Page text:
A USAID-facilitated public private partnership is supporting agribusiness in the sesame value chain in post-conflict Colombia.
In Colombia’s Caribbean region, sesame was often viewed as a secondary crop that farmers planted in the months following a cotton or tobacco harvest. Sesame is known for resiliency, and farmers covered their fields with it to improve soil health and moisture retention. In the late 80s, as tobacco markets diminished, and then in the 90s, when the Montes de María region erupted in violence, farmers all but forgot about sesame cultivation.
In its heyday in the eighties, experts estimated that farmers in the Montes de María region (Sucre, Bolívar, and Córdoba) produced up to 25,000 MT of sesame each year. Three decades later, sesame production has been reduced by 95% to just 800 MT in 2021.
Besides being one of the most drought tolerant crops in the world, sesame cultivation is low risk, in that it offers high returns for little investment. Today, sesame enjoys high demand for its oil that is used in a variety of cuisines and global sesame markets are stable. Thanks to a public private partnership in the sesame value chain, facilitated by USAID, Colombian farmers are getting a new opportunity to cultivate high quality sesame for export.
The PPP, which is valued at nearly USD 1.8M, was signed in March and includes 21 farmer associations representing 565 farmers (41% women). The objective of the PPP is to increase planting and production of sesame to 2,000 MT by 2025. As farmers increase production, a chorus of public sector partners are supporting the value chain and local capacity.
Colombian food retailer and exporter Sumapaz Foods joined the partnership to provide purchasing agreements with the associations. Sumapaz Foods works with vulnerable groups and victims of the conflict to offer a diverse portfolio of Colombian products to gourmet food retailers in Europe and beyond.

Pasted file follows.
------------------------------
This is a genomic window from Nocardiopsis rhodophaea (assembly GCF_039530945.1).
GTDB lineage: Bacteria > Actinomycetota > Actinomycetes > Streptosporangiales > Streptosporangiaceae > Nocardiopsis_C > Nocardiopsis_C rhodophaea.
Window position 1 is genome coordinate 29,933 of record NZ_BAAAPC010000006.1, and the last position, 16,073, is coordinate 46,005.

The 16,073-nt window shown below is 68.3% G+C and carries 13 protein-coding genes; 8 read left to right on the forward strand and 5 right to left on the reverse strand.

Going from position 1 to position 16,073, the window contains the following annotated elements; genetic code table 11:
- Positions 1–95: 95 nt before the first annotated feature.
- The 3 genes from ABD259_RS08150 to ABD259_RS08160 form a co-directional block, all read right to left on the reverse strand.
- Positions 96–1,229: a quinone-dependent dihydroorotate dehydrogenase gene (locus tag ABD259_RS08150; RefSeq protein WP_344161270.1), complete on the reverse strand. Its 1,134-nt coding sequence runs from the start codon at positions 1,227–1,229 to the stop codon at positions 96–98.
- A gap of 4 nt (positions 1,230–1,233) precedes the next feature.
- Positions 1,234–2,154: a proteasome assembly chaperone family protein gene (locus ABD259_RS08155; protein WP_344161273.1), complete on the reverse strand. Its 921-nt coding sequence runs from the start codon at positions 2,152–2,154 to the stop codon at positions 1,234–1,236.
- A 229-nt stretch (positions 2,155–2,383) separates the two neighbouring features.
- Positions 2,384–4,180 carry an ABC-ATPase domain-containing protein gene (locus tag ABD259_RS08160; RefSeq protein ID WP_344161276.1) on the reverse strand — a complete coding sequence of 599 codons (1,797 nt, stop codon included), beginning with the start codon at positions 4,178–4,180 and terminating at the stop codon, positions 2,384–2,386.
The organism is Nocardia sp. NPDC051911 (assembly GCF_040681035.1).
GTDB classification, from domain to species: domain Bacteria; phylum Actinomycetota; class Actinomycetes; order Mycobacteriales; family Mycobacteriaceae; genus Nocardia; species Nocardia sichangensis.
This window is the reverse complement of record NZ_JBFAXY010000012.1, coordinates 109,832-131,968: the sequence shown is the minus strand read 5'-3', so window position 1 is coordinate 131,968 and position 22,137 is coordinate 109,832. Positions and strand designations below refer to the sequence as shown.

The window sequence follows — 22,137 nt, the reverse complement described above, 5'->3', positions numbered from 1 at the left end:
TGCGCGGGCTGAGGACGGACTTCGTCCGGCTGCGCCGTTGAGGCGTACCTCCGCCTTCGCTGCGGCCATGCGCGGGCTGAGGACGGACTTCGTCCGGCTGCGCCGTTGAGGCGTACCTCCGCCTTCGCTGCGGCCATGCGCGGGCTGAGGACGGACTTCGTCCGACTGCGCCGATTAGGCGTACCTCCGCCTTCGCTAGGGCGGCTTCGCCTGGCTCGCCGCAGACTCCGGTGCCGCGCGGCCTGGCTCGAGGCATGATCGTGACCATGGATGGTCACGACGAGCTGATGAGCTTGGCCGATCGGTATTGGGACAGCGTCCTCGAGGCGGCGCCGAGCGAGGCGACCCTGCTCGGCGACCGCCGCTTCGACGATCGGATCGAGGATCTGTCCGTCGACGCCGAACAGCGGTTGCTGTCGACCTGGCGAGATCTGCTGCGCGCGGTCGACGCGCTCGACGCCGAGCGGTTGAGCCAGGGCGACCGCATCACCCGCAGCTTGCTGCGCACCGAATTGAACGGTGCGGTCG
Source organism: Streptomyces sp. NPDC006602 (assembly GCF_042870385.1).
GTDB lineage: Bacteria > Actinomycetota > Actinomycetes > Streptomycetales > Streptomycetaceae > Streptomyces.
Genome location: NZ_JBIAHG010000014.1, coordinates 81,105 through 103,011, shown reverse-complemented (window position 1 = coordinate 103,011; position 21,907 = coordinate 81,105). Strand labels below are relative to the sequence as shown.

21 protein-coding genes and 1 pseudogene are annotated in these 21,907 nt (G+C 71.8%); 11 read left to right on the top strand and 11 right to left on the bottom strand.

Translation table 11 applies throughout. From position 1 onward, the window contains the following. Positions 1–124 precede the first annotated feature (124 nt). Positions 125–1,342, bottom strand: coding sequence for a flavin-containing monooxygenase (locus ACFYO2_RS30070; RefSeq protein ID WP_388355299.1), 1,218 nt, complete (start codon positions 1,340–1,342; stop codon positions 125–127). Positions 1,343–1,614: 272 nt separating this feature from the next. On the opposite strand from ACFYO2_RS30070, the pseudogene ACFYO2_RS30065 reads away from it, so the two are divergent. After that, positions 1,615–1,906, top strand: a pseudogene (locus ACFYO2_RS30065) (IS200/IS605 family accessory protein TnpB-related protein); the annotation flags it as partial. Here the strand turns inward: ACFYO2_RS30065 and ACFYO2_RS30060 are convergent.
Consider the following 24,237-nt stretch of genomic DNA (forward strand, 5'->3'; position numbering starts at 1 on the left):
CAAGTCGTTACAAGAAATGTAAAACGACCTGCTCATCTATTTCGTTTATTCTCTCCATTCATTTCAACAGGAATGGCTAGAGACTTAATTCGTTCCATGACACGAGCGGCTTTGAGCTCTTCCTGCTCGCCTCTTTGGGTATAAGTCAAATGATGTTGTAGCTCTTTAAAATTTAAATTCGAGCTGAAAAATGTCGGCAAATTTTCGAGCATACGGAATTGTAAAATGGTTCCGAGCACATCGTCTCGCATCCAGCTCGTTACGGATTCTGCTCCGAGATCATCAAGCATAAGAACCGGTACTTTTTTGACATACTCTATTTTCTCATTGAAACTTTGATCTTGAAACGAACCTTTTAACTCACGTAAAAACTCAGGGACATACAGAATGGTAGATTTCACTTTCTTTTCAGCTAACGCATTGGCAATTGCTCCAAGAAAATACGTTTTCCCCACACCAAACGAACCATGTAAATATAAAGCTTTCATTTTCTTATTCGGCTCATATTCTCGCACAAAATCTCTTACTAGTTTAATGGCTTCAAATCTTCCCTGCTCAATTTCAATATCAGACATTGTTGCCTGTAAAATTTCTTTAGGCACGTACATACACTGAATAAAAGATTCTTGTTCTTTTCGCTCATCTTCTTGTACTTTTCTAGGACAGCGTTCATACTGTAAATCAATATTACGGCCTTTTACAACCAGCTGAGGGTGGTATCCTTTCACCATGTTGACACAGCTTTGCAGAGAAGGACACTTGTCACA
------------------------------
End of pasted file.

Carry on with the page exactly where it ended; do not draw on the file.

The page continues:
“Through this PPP, we hope to close the gap that has existed due to middlemen buyers. With direct sales, now we are ensured fair prices. That is why we are excited to be part of this partnership, it builds our confidence and gives us a guarantee to continue our work to plant and harvest sesame.”
– Yoleida Salcedo, a member of a the Pativaca Women’s Association, a group of 35 women who grow a variety of products including sesame.
Cutting out middlemen is a benefit, but the women of Pativaca are organized for an additional reason: women’s empowerment. Many of the members are single mothers with families to support.
“We no longer just procreate and take care of the children. That was a thing in the past. We are awake and capable of making business, leading our own projects, and putting food on the table for our children,” says Salcedo.
For Salcedo, sesame has been a part of her community for her entire life, but only recently did the women focused on turning it into a business. With support from the PPP, women’s associations like Pativaca will receive technical assistance in agronomy and business administration. They will also participate in the creation of a regional sesame seed bank that will help to guarantee sesame quality and traceability.
“For us, sesame is on the table at every meal. Thanks to this partnership, our vision is changing and we see opportunities. We no longer see it as a product that feeds our families, it will create revenue, and we are making business.